Data Cube System Requirements

The focus of this document is to provide potential users with a reference for the type of systems that the Data Cube is targeting and what sort of performance they can expect for various investment levels. Covered topics include basic requirements that are common to all Data Cube systems, methods for estimating hardware requirements, example systems, and benchmarks of our current systems. Using this document, a user should be able to create an estimate of their hardware needs based on their requirements and get an idea of the performance that they will be aiming for.

Basic System Requirements

While the Data Cube is flexible regarding basic requirements, all scalable Data Cube systems will have some of the same properties:

Storage

Storage space scales with amount of data that the system is responsible for managing. For a general estimate on the storage space required, we use the following general formula for Landsat data:

*Estimate = (number of path/rows) * (365/revisit time in days) * (years of storage) * (data_size) * 1.5 (margin_of_safelty_multiplier) *

Using a baseline of 22 acquisitions per year (16 day revisit) and a scene size of 1.2Gb (unzipped, uncompressed) with a multiplier of 1.5 to account for the ingested dataset, this yields roughly 40Gb per path-row per year. That means for 15 years of historical data over a single path row, around 600Gb of storage would be required.

For example, we have 170 Landsat 7 scenes stored along with the ingested data. This amounts to 202Gb for the scenes and 36Gb for the ingested data. This is slightly below the threshold described above, leaving some room for error. This figure can be reduce by storing archived and compressed original datasets rather than uncompressed data. This is a figure to be used for general estimation and should be padded by a factor of 3 - 4 to account for general storage, the storage of analysis output products, and to prevent bumping into storage limits in the future.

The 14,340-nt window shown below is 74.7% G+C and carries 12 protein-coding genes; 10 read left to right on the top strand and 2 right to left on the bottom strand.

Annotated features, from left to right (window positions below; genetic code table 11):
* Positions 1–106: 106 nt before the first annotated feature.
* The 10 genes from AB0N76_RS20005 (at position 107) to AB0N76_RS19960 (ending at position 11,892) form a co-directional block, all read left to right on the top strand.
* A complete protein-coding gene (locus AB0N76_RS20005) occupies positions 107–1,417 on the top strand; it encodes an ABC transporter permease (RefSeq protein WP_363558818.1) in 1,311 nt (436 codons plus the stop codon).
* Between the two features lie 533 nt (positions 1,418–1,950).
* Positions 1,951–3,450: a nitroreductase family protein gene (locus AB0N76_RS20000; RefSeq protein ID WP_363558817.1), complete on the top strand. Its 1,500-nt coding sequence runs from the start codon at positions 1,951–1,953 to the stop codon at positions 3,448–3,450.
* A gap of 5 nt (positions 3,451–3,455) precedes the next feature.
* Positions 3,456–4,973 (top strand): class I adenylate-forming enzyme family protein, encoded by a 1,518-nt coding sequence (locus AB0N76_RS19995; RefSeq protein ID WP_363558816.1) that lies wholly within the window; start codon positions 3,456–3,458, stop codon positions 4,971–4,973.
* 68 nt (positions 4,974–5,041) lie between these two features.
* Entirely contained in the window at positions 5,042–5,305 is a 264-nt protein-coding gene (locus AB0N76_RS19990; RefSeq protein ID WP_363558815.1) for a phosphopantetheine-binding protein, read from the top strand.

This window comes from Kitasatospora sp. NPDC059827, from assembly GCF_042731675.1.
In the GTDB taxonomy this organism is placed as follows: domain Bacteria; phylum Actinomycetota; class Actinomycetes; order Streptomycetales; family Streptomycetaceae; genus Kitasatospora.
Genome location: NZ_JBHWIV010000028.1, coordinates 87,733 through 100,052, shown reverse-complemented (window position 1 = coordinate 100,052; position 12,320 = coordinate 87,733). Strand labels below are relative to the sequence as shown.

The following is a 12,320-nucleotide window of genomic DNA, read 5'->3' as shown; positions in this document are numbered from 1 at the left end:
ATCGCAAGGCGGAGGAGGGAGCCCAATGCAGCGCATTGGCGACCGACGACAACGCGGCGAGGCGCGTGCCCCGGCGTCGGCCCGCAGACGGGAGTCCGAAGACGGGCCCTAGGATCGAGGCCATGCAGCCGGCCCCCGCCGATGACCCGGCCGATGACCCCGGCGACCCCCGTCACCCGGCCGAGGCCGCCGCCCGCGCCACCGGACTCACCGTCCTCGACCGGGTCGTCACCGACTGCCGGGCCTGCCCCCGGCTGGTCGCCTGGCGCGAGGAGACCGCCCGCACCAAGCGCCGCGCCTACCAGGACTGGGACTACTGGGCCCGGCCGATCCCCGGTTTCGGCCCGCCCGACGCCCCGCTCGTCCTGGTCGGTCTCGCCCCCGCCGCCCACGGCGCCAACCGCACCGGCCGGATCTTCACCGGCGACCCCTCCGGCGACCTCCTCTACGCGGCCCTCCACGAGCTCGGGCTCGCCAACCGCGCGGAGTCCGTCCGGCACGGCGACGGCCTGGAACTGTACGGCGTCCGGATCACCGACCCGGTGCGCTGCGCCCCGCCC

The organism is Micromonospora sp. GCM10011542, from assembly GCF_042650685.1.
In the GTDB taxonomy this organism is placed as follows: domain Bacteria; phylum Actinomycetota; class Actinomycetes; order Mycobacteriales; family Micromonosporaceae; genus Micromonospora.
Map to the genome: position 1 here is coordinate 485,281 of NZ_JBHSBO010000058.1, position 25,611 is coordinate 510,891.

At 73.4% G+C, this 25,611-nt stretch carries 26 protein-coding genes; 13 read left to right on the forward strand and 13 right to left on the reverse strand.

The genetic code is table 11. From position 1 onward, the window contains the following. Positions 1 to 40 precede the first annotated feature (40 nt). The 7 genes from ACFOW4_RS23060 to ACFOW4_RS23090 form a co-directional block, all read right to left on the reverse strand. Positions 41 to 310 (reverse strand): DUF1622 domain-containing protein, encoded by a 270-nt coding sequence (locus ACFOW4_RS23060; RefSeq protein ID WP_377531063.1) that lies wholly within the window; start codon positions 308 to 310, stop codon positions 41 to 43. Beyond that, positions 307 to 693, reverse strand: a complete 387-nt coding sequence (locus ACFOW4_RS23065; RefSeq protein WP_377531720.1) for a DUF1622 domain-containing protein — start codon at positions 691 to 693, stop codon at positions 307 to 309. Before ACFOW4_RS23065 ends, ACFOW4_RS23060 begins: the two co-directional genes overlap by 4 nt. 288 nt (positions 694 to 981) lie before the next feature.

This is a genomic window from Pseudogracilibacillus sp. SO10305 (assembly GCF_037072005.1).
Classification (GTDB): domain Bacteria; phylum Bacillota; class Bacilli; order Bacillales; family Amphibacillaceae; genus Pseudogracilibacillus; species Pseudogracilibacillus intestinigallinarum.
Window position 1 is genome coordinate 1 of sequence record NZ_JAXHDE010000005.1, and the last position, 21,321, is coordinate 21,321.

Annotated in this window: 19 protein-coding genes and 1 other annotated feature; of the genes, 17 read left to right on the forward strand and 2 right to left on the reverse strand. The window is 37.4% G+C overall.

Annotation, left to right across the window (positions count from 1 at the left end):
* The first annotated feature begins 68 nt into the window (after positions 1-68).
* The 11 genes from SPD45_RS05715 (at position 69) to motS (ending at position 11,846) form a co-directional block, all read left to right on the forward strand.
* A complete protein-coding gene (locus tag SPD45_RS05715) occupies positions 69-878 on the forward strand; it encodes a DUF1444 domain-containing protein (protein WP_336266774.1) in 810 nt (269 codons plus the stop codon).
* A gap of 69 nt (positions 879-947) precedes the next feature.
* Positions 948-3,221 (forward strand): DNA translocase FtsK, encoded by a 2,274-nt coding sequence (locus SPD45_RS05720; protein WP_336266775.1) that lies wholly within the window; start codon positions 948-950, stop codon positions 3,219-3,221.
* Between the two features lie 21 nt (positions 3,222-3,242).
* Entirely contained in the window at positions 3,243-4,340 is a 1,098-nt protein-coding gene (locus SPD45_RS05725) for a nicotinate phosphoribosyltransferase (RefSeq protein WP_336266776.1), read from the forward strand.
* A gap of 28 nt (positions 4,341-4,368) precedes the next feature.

Memory and CPU

The ability to run concurrent processes is based on the number of cores, and the size of each concurrent process depends on the amount of available memory. Analyses on large datasets often require splitting a large geospatial and temporal region into smaller ‘chunks’ for more efficient processing. A ‘chunk’ in this context refers to a smaller portion of a larger dataset; large analysis regions are broken into many smaller subsets and processed independently. For example, a region made up of four square degrees may be split into four one square degree regions and processed concurrently to decrease analysis time. The chunk size can be manipulated by area or time slices: For Landsat data, pulling in one square degree for one acquisition is around 400Mb of memory. In a low memory setup, it is possible to chunk analyses into smaller geographic chunks, e.g. splitting a one square degree analysis into ten 0.1 square degree analyses and combining the end result.